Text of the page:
Also ...

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What analysts are saying

“Just under two weeks ago, I said that it is too soon to say that the German economy had bottomed. It still is, but the latest news has actually been less grim. Germany avoided sliding into a recession, and the revisions indicated that it was the domestic economy that continued to hold up. Although business investment fell for the second straight quarter, consumer spending has continued to grow, thanks to a tight labour market. Even trade added 0.5 of a percentage point to GDP in Q3. And, some of the more recent data have shown signs of a pulse, such as Markit’s [purchasing managers indexes] and the German Ifo business survey (perhaps as the U.S./China trade talks continued). Of course, if the U.S. decides to pull a Section 301 on European trade, then we’re back to contemplating economic bottoms again.” Jennifer Lee, senior economist, Bank of Montreal

“In Hong Kong, a successful Alibaba listing saw the stock rise almost 7 per cent at the open, yet wider weakness for the Hang Seng highlights ongoing volatility in the region. With pro-democracy candidates grabbing landslide victories in district council elections over the weekend, the question now is whether that will embolden activists or provide a source of calm amid greater representation at the higher levels of governance.” Joshua Mahony, senior market analyst, IG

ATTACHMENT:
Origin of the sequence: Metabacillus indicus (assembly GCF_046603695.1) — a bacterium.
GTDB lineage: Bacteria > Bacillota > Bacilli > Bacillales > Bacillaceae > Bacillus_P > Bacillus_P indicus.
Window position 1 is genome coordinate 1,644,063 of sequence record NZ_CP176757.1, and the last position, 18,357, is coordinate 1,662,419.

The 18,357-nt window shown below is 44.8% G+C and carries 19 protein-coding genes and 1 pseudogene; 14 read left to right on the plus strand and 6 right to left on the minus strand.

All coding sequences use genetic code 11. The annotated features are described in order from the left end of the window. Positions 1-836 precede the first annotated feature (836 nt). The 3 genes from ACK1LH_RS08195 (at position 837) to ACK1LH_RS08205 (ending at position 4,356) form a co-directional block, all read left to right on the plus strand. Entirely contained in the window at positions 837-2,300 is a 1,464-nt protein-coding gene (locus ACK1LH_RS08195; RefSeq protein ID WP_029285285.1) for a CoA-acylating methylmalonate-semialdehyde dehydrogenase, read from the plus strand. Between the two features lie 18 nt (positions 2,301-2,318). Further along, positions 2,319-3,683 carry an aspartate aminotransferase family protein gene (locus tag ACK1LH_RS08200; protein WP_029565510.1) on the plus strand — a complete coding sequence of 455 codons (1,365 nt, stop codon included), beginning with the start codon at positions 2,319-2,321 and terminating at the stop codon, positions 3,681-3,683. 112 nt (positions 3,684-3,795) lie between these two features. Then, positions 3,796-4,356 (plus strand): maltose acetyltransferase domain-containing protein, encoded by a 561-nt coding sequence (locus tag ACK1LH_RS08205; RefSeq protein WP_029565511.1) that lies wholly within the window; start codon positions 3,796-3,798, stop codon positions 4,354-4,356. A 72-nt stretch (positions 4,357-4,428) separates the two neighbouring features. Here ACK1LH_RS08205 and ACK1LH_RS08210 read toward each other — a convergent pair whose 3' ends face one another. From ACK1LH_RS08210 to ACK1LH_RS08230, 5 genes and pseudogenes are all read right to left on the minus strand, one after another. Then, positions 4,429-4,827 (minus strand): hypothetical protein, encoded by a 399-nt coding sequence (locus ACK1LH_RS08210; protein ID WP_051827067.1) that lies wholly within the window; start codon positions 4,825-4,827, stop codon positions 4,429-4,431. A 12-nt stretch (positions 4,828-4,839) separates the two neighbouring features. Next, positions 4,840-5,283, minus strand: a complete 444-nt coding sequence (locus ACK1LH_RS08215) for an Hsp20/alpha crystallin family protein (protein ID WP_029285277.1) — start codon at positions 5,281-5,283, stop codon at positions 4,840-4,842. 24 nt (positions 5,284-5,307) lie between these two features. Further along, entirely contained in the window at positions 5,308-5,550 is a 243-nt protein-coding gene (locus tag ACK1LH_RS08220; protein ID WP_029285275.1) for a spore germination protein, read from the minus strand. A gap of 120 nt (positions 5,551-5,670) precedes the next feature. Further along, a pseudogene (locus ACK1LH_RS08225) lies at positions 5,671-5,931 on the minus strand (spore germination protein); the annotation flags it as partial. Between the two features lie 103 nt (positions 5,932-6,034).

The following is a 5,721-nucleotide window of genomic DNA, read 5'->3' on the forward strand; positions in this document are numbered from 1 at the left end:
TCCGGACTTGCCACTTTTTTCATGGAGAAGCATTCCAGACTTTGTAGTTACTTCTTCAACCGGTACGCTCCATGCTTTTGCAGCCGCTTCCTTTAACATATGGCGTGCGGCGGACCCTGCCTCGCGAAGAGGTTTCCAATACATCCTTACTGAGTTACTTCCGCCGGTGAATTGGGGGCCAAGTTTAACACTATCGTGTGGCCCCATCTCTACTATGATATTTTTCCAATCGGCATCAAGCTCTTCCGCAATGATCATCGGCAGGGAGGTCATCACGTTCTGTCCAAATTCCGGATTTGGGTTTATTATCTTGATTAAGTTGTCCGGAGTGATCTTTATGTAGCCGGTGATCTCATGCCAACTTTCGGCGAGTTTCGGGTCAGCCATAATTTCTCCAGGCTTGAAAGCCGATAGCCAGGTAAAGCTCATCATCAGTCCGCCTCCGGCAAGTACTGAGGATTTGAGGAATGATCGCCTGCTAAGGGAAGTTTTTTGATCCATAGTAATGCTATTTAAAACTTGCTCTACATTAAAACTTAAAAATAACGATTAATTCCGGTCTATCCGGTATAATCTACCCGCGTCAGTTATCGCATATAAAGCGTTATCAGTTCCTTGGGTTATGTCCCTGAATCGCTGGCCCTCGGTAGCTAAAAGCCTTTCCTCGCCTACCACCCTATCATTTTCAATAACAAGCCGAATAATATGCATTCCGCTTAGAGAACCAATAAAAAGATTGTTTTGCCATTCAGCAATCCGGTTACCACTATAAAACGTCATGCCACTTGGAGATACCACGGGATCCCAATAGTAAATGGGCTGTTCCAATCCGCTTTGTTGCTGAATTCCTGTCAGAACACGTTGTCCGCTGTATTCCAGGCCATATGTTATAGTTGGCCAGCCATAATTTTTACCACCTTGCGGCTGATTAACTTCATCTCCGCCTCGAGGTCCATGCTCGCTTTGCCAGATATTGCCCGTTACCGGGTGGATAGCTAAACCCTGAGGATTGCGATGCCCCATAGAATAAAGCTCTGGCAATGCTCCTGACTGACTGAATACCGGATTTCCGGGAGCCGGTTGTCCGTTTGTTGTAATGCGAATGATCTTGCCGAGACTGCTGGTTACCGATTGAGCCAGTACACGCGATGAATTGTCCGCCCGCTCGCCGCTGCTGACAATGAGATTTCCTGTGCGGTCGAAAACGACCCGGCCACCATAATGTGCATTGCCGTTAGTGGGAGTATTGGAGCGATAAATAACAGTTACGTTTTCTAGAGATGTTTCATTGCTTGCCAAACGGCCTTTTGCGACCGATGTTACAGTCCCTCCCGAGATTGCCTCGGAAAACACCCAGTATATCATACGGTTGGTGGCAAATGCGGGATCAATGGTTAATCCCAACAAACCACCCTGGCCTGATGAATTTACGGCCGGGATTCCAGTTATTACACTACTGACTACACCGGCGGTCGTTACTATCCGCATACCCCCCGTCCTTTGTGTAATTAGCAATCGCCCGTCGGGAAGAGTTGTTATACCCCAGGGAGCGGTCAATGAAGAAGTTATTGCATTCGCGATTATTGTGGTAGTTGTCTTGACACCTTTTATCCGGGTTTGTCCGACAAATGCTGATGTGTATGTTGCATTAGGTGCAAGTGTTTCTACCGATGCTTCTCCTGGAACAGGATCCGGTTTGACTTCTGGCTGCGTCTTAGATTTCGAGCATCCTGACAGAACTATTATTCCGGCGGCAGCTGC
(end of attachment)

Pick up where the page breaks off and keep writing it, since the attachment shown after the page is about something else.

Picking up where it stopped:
‘Hello, is it me you’re looking for?’ Shades of Lionel Richie from trade negotiators was music to the ears of markets. A phone call between the U.S. and China, in which a degree of consensus was apparently reached, was enough to catapult the S&P 500 and Dow Jones to record highs [Monday]. We don’t see this phone call being a material difference-maker for a trade deal being completed this year. The more important thing is markets, with the support of central banks, feel more comfortable with the current state-of-play in trade. It might just be that the Dec.15 [tariff] deadline is too far away to get worried about just yet. Attitudes to risk could shift once we are within a fortnight of the new U.S. tariffs being implemented.” Jasper Lawler, head of research, London Capital Group

Required Reading

Our CEO of the year

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Calin Rovinescu keeps Air Canada soaring through crisis and acquisitions, Joe Castaldo reports in ROB magazine.